An abundance of stake holes: Trench 9 at the Bradford Kaims

We have made excellent progress here in trench 9 in the past few weeks. In the south area of the trench, beneath the layer that contained bronze age pottery, we began to find some preserved wood. It looks similar to some of the wood that’s come up through the peat over the last few years in the surrounding landscape. It will need further investigation as we are not sure if it is an archaeological artifact or natural to the landscape.

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We have been identifying the edge of the burnt mound and have put in a section to help us determine our sampling strategy. We placed the section in the center of the burnt mound where it should be the deepest but it is rather shallow. From our section we can see that the soil beneath the mound contains no burnt stones.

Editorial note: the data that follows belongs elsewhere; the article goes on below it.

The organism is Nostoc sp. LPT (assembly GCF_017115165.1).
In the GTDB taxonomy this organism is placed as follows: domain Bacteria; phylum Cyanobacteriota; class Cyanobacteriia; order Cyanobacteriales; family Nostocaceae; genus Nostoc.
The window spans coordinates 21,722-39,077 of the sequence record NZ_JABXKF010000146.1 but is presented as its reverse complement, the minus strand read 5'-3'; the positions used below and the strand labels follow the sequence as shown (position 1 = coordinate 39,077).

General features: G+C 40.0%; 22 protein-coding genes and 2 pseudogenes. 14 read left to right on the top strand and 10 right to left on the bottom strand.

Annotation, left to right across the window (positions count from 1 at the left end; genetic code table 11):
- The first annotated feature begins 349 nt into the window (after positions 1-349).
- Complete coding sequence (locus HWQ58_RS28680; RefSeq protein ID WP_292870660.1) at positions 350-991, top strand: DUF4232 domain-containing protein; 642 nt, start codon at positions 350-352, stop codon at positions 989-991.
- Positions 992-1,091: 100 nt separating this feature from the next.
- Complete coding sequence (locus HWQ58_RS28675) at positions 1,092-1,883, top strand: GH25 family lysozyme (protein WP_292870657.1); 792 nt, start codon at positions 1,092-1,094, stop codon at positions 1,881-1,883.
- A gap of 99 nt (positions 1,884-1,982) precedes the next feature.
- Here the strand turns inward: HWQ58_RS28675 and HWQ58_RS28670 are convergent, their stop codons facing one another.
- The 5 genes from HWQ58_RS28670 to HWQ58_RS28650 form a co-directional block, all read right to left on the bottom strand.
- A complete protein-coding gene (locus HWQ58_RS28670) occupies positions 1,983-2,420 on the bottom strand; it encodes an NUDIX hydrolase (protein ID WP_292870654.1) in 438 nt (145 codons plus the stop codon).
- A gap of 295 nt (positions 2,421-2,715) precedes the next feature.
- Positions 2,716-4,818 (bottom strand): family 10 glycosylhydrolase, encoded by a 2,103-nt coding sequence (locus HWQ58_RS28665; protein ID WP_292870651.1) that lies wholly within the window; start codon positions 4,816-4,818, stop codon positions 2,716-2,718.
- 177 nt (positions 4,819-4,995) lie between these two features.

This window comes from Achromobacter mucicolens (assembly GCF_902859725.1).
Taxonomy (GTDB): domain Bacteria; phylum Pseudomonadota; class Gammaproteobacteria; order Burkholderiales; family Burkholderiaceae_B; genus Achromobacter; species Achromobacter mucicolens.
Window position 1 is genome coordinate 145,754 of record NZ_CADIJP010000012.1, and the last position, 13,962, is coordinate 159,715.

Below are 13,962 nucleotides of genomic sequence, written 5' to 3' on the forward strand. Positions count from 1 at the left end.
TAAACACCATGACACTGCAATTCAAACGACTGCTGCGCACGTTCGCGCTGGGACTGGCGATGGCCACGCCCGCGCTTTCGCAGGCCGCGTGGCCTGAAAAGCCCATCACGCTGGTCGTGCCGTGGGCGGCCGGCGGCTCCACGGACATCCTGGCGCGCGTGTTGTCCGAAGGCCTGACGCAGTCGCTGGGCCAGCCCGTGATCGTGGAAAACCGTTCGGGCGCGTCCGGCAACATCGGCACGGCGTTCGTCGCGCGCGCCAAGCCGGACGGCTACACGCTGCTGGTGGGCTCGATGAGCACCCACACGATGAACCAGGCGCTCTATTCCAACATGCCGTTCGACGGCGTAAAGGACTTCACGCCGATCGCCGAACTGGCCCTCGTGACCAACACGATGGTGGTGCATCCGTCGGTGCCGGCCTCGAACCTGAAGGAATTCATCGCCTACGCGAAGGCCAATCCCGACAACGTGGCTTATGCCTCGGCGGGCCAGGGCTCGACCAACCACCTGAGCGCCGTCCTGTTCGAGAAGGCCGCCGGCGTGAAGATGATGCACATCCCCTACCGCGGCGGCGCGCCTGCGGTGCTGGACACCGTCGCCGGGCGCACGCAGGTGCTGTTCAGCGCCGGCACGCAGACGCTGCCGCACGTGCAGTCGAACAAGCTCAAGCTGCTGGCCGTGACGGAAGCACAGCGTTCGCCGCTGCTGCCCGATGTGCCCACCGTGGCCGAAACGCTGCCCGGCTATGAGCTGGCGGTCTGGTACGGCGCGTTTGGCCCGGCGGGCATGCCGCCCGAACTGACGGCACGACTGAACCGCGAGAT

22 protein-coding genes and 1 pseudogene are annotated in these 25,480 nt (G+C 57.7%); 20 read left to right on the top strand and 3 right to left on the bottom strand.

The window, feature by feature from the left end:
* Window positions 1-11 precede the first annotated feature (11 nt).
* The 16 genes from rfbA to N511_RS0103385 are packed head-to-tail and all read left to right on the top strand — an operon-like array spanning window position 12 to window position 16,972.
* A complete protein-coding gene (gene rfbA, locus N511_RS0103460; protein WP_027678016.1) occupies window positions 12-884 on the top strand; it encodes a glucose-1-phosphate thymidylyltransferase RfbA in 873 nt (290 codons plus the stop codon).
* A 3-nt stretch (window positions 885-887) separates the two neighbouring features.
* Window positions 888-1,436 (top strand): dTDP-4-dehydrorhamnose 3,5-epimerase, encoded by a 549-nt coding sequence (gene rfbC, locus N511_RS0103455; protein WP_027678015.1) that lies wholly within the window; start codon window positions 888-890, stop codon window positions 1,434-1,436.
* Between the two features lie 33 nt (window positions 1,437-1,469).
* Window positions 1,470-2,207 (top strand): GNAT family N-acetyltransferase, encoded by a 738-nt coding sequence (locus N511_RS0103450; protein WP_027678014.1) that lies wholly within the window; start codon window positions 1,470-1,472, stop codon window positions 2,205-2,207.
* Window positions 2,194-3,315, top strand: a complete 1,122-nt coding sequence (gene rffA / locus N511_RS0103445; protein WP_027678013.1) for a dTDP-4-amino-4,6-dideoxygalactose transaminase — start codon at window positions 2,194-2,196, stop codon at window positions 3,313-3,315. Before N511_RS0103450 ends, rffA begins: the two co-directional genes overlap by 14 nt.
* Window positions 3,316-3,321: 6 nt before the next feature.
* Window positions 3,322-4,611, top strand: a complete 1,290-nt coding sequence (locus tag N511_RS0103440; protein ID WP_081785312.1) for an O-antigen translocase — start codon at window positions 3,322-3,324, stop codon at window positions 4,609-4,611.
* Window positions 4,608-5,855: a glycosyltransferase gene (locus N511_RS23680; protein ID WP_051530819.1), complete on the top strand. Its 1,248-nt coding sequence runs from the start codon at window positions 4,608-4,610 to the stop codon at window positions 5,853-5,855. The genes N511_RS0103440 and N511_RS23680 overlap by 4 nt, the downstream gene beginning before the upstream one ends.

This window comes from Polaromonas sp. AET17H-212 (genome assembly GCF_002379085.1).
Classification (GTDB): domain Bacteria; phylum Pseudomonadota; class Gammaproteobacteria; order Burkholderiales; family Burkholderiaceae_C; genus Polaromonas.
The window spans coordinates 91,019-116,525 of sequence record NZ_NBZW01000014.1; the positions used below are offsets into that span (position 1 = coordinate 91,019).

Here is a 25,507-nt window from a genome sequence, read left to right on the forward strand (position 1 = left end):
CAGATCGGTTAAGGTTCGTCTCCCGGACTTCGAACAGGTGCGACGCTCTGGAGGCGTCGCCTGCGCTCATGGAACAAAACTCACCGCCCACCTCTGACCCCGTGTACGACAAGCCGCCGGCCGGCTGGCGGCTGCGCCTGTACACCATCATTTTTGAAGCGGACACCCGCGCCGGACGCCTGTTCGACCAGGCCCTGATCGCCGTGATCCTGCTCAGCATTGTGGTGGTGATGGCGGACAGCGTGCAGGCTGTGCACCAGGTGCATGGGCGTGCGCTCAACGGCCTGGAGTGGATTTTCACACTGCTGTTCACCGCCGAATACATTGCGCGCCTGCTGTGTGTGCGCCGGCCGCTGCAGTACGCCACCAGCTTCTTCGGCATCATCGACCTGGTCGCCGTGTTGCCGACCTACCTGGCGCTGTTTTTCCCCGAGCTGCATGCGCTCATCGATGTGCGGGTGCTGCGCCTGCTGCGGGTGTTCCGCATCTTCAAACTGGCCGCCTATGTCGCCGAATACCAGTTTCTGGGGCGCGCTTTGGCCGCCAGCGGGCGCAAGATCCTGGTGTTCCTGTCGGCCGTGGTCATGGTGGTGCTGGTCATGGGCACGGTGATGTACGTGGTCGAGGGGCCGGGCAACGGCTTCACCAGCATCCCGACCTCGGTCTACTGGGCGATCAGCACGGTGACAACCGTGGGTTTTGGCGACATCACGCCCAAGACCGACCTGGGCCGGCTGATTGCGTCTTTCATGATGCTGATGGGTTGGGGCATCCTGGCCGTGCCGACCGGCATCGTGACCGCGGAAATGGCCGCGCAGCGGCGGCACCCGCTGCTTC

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Student Chris working in T9. Observe the lack of stones in the deepest part of the section.

At the top of that section underneath the burnt mound we have discovered more stake holes that seem to be following a linear alignment. In the north section of the trench we have found more preserved wood in the peat layer. Very close to the preserved wood we have found more stake holes that are circular in layout.

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Ben working on uncovering more of the preserved wood. The circularly arranged stake holes are in the background.

At this time we have a total of six clusters of stake holes. One thought as to their function, given their place in the landscape, is that they were used for staking down fish traps if the water was particularly high. However, we are reserving any solid analysis until we know how many stakes holes we’ve got and what shape their in. At this point we are going to excavate and record them and get them on plan to see how they relate to everything else.

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One of the stake holes up close.

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